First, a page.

GMWS Blog

On the debate about Common Core

Thank you to guest blogger & GMWS parent Beatrice Burgis for this post!

This article is an emotional first-person account by two mothers who wrestle with the effects of standardized testing on their elementary-aged children.  The Common Core standards initiative, which has been adopted by 45 states, has had its share of both supporters and critics, but mounting evidence suggests that the rigors of preparing for tests, particularly among the youngest students, may have a harmful effect on learning in the long run. 

In contrast, Waldorf® Education meets children where they are developmentally, rather than adopt a homogeneous approach that focuses more on memorization than in-depth comprehension and personal experience. One of the hundreds of comments following the article sums it up best: "I don't want a standardized child."  At every age, Waldorf students are encouraged to explore their environment with curiosity, enthusiasm, and respect, thereby fostering a life-long love of learning.  

The Documented Life

As we prepare for winter break and time with family, let's consider this opinion piece by Dr. Sherry Turkle of MIT, from The New York Times.

One of the best quotes: "It is not too late to reclaim our composure. I see the most hope in young people who have grown up with this technology and begin to see its cost. They respond when adults provide them with sacred spaces (the kitchen, the family room, the car) as device-free zones to reclaim conversation and self-reflection."

Why Are These Kindergarten Children Harvesting Potatoes?

(Photo from October 2012)

There are so many reasons...but let's start with these:

  • Because science begins with nature study and observation. They are learning how food is grown and harvested, while developing an intuitive and reverential respect for the earth and its processes and cycles.
  • Because life-long health (social, emotional, physical, spiritual, cognitive) includes being in the fresh air and sunshine, alongside friends, as we work on a cooperative project together, share opportunities to ask questions and solve problems, and build our will and our muscles.
  • Because life requires that we get involved. These children are being given an important chance to be engaged, helpful, and focused.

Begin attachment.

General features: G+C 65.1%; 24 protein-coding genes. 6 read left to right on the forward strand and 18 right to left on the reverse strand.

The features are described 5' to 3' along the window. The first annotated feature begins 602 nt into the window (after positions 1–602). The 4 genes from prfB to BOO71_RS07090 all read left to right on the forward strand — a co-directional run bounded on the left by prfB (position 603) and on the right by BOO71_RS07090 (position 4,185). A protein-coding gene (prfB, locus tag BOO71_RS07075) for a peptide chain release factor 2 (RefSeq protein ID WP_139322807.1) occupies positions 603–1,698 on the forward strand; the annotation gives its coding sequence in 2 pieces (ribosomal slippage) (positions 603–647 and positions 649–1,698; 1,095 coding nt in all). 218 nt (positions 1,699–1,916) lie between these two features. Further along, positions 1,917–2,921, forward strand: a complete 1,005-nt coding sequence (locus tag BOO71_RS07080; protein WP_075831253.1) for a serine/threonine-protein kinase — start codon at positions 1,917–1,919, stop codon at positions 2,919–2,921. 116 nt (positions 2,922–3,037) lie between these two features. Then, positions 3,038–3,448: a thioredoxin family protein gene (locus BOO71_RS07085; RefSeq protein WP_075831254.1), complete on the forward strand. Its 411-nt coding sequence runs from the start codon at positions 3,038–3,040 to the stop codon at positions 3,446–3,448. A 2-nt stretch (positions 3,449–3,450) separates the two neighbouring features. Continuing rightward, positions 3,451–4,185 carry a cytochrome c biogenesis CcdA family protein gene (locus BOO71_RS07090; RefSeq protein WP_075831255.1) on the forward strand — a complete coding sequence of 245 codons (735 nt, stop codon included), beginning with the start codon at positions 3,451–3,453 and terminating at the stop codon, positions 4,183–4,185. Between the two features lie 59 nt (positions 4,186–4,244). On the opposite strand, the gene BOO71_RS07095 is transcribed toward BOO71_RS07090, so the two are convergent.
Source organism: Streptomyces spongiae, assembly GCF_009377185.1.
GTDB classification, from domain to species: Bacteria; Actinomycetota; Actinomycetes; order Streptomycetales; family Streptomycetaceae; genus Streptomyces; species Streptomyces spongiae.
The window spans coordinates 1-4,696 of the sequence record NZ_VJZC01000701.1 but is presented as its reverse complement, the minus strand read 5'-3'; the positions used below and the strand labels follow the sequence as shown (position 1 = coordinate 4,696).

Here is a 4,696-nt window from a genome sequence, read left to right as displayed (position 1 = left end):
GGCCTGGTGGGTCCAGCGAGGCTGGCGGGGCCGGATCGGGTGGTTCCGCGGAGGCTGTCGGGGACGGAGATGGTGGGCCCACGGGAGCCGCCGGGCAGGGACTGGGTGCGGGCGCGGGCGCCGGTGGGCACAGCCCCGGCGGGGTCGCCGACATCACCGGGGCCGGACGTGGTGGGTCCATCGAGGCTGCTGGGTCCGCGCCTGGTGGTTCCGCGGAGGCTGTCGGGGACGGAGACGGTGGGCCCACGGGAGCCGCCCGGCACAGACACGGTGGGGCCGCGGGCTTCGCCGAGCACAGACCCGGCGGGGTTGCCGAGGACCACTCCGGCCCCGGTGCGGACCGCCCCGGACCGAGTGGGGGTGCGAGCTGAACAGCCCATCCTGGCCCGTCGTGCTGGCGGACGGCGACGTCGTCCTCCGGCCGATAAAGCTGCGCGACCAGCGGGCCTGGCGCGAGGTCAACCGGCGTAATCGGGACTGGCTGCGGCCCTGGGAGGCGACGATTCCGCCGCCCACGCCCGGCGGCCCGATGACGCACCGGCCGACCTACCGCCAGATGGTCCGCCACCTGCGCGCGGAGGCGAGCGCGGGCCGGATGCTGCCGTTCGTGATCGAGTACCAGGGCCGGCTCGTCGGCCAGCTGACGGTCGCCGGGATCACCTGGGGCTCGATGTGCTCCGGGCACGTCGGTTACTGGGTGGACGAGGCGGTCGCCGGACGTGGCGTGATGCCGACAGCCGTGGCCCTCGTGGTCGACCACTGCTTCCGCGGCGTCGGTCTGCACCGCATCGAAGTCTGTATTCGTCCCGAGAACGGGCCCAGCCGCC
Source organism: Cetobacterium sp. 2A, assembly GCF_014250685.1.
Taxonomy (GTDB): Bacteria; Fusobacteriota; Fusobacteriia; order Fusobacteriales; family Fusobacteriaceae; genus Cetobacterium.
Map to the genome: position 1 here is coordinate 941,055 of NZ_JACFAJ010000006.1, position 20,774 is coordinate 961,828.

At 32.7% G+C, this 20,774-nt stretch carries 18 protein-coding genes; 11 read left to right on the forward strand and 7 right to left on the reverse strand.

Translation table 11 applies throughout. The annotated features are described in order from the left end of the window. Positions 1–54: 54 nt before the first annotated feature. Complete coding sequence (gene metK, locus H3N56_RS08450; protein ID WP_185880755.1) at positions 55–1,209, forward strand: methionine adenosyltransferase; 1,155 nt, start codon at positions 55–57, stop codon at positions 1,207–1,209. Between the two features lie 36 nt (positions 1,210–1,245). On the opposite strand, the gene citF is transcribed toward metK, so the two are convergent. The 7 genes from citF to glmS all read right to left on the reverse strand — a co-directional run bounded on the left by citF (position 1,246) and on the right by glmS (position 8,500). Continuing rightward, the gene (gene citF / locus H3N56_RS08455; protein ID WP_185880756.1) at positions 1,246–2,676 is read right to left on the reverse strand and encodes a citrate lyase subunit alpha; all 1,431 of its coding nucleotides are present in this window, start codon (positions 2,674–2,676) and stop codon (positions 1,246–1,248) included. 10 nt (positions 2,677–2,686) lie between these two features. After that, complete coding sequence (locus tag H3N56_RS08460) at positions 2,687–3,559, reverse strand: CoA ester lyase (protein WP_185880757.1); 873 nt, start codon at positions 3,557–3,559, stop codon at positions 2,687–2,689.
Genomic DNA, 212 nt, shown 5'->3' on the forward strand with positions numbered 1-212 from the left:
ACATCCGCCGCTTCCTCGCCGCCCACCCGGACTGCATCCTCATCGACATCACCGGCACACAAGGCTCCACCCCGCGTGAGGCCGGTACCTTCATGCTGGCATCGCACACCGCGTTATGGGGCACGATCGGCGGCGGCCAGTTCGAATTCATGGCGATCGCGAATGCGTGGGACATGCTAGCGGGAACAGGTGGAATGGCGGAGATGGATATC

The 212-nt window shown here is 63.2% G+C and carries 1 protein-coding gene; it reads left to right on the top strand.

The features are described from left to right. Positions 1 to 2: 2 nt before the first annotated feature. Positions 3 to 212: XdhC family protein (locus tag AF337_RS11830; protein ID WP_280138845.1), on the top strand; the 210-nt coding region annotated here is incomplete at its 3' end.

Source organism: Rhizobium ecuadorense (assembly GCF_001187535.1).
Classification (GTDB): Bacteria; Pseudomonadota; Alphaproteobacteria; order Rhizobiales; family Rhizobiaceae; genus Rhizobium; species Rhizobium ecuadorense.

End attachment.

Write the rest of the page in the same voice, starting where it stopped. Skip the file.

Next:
Remembering Newtown

The Motherlode blog of The New York Times has some eloquent words about the one-year anniversary of the Newtown shootings. Our thoughts are with all the families who experienced the tragedy.

Posted by vlarson on Friday December 13, 2013
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Tag: Newtown CT

GMWS Alumni Parent David Goodman in conversation with Dr. Maya Angelou

Don't miss this conversation from The Andrew Goodman Foundation's Hidden Heroes Awards 2013.

We are very proud that David Goodman and Sylvia Golbin-Goodman are involved alumni parents at GMWS. Did you know that the stage in Rose Hall is named for Andrew Goodman?

Cursive Writing Makes Kids Smarter

A professor of Neuroscience at Texas A & M University, William Klemm, D.V.M., Ph.D., wrote this excellent piece that supports teaching cursive, an integral part of the Waldorf curriculum. 

Relearning the Lost Skill of Patience

This article from last week in The Atlantic reminds us about the differences between acquiring information and learning, between seeing and understanding.

Tony Porter: A Call to Men

Take a look at this TED talk by Tony Porter, who comes to GMWS regularly to work with students.

Posted by vlarson in parenting, success, self-expression, self-confidence, men, boys, feminism, stereotypes, TED talks, alienation, girls, self-esteem on Monday November 18, 2013 at 09:32AM
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